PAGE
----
Negative Fill - What is it and does it actually do anything? / by Hannah Couzens

One question I am asked regularly on my intro to lighting workshops is regarding the use of reflectors. Many times I see my attendees have their minds blown when we add just a simple reflector into the scene and how this unassuming piece of material or foam board can dramatically change our shots.

Reflectors are easier to understand and the concept of bouncing light back into a scene is much easier to understand. It’s the negative fill which has people asking me, does that actually do anything? We'll hold tight my friends because I am about to show you just how much a big black V Flat will actually change your images!

If you are one of the many people who wonder why on earth with a ‘five in one’ reflector there is a black side (for me it’s gold but let’s not go there!) then I hope I can help you understand the power of negative fill. 

The difference which will enhance your portraits is when you learn about light shaping and how to create dimension using shadow and light. You may wish to flood a high key image with light but what about if you still wanted to keep some structure? 

Negative fill (basically anything black) will act as the reverse of the reflector. It will suck the light out of the scene. At first you might think why would I want to do this but think about where you want your shadows to fall. What if you want soft light on the face so you use a huge light shaper but then you also want deep shadows on the opposite side of the face?  Inverse square law is a lesson for another day but for now, consider using negative fill.

Try placing your black flag on the opposite side to where your large soft light source is and move it closer and closer to your subject. You should start to see the shadows become more intense the closer you move it to your model. You will see the reverse with a reflector.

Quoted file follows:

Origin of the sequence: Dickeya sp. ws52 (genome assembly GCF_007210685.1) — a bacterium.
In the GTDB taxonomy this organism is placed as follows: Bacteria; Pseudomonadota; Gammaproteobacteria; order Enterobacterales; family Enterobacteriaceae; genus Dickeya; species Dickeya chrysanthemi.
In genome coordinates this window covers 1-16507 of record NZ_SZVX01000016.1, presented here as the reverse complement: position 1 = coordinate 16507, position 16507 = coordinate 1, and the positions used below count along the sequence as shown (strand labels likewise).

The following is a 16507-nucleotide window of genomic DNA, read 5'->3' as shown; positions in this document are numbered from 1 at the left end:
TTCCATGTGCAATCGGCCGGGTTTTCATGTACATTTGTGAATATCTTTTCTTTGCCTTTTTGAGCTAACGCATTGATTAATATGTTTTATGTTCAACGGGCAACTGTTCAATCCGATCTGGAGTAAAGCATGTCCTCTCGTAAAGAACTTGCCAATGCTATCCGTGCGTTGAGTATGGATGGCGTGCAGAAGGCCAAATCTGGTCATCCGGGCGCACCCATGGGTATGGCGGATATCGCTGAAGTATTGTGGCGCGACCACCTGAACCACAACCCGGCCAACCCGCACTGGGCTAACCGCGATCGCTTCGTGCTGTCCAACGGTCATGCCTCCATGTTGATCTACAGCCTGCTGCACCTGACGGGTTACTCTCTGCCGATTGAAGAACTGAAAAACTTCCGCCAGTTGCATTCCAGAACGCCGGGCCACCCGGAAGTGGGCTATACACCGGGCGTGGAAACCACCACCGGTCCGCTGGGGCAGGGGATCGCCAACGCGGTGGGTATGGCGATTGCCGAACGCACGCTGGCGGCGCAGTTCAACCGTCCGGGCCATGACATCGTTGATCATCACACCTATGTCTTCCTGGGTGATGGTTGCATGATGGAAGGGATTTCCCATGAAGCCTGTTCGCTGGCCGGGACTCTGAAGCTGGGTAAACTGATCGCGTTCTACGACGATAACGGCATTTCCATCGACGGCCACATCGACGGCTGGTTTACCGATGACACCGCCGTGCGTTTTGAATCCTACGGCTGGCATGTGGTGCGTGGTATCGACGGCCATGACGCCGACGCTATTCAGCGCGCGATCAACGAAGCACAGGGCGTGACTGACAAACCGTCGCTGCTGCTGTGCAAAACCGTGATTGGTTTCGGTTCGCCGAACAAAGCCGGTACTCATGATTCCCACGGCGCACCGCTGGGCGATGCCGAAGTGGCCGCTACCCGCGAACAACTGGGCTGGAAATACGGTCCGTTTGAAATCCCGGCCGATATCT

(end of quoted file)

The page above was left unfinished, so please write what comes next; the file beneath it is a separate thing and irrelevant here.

Below is an example from one of my workshops. The light setup is exactly the same in both shots. A large softbox behind, a beauty dish overhead and a reflector underneath. The only thing which has changed are the large flags on the left and right of my model.

These images are straight out of camera, nothing has been altered or retouched so you can see just how much of a difference those white and black flags make.

Look at the difference around the shoulders, cheeks and across the chest on the shot with the negative fill. Both flags are positioned to the side of my model's face remember so that is where I expect to see the impact.

        Negative fill to the sides creates more definition to the shoulders, chest and cheeks.

        Negative fill to the sides creates more definition to the shoulders, chest and cheeks.

  With the white reflectors in place you can see just how much light is bouncing around instead.

  With the white reflectors in place you can see just how much light is bouncing around instead.

You may prefer the image with the white reflectors, or you may prefer the image with the black flags. It is all a matter of personal taste but this post isn’t about getting you to choose, it’s about trying to show what impact negative fill can have, even with so much light bouncing around from this high key set up.

I hope that helps a little. I would encourage you to experiment with negative fill. It is one of my favourite, low budget methods to shape light.